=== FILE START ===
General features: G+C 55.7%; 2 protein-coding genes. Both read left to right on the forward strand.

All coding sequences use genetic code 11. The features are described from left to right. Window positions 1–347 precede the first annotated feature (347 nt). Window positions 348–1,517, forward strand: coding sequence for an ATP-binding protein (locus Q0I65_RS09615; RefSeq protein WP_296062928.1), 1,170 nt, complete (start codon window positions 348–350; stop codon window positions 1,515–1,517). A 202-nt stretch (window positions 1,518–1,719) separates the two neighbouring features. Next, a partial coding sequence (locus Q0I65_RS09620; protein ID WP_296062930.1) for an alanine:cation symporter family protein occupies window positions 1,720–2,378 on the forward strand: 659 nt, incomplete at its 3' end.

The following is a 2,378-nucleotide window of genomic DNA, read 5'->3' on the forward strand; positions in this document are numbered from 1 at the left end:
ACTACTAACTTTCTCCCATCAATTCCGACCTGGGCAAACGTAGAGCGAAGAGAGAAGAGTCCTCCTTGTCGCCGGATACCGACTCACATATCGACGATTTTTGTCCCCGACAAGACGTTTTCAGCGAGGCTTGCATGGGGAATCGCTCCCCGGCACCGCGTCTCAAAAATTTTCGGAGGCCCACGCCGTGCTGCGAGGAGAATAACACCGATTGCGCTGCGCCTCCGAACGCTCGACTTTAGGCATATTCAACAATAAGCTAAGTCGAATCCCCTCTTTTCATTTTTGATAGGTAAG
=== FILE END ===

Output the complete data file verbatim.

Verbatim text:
General features: G+C 55.7%; 2 protein-coding genes. Both read left to right on the forward strand.

All coding sequences use genetic code 11. The features are described from left to right. Window positions 1–347 precede the first annotated feature (347 nt). Window positions 348–1,517, forward strand: coding sequence for an ATP-binding protein (locus Q0I65_RS09615; RefSeq protein WP_296062928.1), 1,170 nt, complete (start codon window positions 348–350; stop codon window positions 1,515–1,517). A 202-nt stretch (window positions 1,518–1,719) separates the two neighbouring features. Next, a partial coding sequence (locus Q0I65_RS09620; protein ID WP_296062930.1) for an alanine:cation symporter family protein occupies window positions 1,720–2,378 on the forward strand: 659 nt, incomplete at its 3' end.

The following is a 2,378-nucleotide window of genomic DNA, read 5'->3' on the forward strand; positions in this document are numbered from 1 at the left end:
ACTACTAACTTTCTCCCATCAATTCCGACCTGGGCAAACGTAGAGCGAAGAGAGAAGAGTCCTCCTTGTCGCCGGATACCGACTCACATATCGACGATTTTTGTCCCCGACAAGACGTTTTCAGCGAGGCTTGCATGGGGAATCGCTCCCCGGCACCGCGTCTCAAAAATTTTCGGAGGCCCACGCCGTGCTGCGAGGAGAATAACACCGATTGCGCTGCGCCTCCGAACGCTCGACTTTAGGCATATTCAACAATAAGCTAAGTCGAATCCCCTCTTTTCATTTTTGATAGGTAAG